Tuesday, October 30, 2007

50 Years

Sometimes our winery and my wines will delight, surprise, and even startle the people who come to taste them. Sometimes someone who comes into the tasting room does that to me. “Hi, you probably don’t remember me, I used to baby sit you 50 years ago”. Thus was the introduction by Charlotte (Albrecht) Gamble and her husband Mike. When I was a wee lad living in Seattle, she was a teen and looked after my sibs and me. Catching up on 50+ years of time made me reflect on the journey of life, especially the one Joan and I have taken. The youthful romance of “having our own winery” is replaced with the reality of the challenges of farming and being a mom and pop business. But basically Life is good and there will be much to be thankful for as we sit down to our Thanksgiving dinner in a few weeks.

Monday, October 22, 2007


A couple weeks ago, I transferred the last of the new wine into oak barrels. The week before, I had let the wine settle and finish fermentation - or so I thought. This weekend as Joan and I were labeling some of the 2006 Sangiovese bottles, we heard a loud POP. Upward went flying a bung from one of the Nebiollo barrels. A quick inspection revealed that the wine was still bubbling, albeit rather weakly. That made me decide to check the remaining barrels and for the most part I was able to vent just a little pressurized carbon dioxide. However there was a particularly stubborn bung in one barrel of the Estate Syrah and as I struggled with it, it finally gave way with an explosive sound followed immediately by a geyser of carbonated, delicious, fragrant, inky black wine. As Joan mopped up the mess, I groaned. This is one of ways that barrels get that beautiful purple embrace.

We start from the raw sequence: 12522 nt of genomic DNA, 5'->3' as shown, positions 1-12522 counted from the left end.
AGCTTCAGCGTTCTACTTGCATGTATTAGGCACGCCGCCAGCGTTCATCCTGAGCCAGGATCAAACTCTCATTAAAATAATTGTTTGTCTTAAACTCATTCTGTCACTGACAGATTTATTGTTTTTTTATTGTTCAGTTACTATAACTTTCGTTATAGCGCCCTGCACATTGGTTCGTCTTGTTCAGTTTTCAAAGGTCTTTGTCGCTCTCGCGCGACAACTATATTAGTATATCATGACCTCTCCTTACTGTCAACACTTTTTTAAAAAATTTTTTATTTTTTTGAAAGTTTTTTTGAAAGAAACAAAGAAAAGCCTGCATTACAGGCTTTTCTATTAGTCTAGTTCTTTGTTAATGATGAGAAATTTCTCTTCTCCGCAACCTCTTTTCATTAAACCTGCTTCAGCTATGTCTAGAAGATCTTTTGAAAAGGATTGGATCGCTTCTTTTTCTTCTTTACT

Wednesday, October 3, 2007


Last week was the end of the active phase of harvest. Coincidently the Harvest Moon occurred on the same night Joan and I pressed the last of the Sangiovese. It was a spectacular sight rising over the Mustang Mountains at dusk and setting behind the Santa Ritas the next morning. As exciting as harvest and crush is for us; it is totally crazy busy - bringing in, receiving and harvesting grapes, crushing them, punching down a couple times a day, pressing the must, then after settling for a day or so moving them to the barrels that will be their first resting place. Did I mention cleaning up before and after each step? The fruit this year look fabulous, even better than last year – both our own and the grapes that come from our growers in Cochise County. I’ll keep you posted as the wine progresses.